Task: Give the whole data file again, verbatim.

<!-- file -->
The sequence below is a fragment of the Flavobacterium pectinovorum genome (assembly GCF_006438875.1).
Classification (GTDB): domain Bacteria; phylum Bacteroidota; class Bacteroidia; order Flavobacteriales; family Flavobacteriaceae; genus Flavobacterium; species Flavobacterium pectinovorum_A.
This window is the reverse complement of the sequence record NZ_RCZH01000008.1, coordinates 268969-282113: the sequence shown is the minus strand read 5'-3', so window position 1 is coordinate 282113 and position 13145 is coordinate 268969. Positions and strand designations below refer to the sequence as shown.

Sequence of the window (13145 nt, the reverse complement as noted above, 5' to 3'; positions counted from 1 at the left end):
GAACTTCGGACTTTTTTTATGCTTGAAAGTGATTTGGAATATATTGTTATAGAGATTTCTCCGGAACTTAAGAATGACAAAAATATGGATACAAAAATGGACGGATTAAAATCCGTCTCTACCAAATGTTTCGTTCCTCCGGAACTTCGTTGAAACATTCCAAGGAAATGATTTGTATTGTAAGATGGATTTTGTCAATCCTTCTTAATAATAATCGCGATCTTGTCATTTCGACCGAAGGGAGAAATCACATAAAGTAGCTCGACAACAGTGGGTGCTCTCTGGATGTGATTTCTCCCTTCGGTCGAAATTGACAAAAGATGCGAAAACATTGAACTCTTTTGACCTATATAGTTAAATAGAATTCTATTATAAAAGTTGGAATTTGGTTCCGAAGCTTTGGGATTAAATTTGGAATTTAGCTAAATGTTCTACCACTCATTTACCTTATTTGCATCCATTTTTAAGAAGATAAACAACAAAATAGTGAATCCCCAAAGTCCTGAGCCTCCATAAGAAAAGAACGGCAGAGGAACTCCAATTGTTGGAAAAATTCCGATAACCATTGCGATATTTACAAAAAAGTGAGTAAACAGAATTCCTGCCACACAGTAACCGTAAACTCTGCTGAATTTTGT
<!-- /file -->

The sequence below is a fragment of the Flavobacterium pectinovorum genome (assembly GCF_006438875.1).
Classification (GTDB): domain Bacteria; phylum Bacteroidota; class Bacteroidia; order Flavobacteriales; family Flavobacteriaceae; genus Flavobacterium; species Flavobacterium pectinovorum_A.
This window is the reverse complement of the sequence record NZ_RCZH01000008.1, coordinates 268969-282113: the sequence shown is the minus strand read 5'-3', so window position 1 is coordinate 282113 and position 13145 is coordinate 268969. Positions and strand designations below refer to the sequence as shown.

Sequence of the window (13145 nt, the reverse complement as noted above, 5' to 3'; positions counted from 1 at the left end):
GAACTTCGGACTTTTTTTATGCTTGAAAGTGATTTGGAATATATTGTTATAGAGATTTCTCCGGAACTTAAGAATGACAAAAATATGGATACAAAAATGGACGGATTAAAATCCGTCTCTACCAAATGTTTCGTTCCTCCGGAACTTCGTTGAAACATTCCAAGGAAATGATTTGTATTGTAAGATGGATTTTGTCAATCCTTCTTAATAATAATCGCGATCTTGTCATTTCGACCGAAGGGAGAAATCACATAAAGTAGCTCGACAACAGTGGGTGCTCTCTGGATGTGATTTCTCCCTTCGGTCGAAATTGACAAAAGATGCGAAAACATTGAACTCTTTTGACCTATATAGTTAAATAGAATTCTATTATAAAAGTTGGAATTTGGTTCCGAAGCTTTGGGATTAAATTTGGAATTTAGCTAAATGTTCTACCACTCATTTACCTTATTTGCATCCATTTTTAAGAAGATAAACAACAAAATAGTGAATCCCCAAAGTCCTGAGCCTCCATAAGAAAAGAACGGCAGAGGAACTCCAATTGTTGGAAAAATTCCGATAACCATTGCGATATTTACAAAAAAGTGAGTAAACAGAATTCCTGCCACACAGTAACCGTAAACTCTGCTGAATTTTGT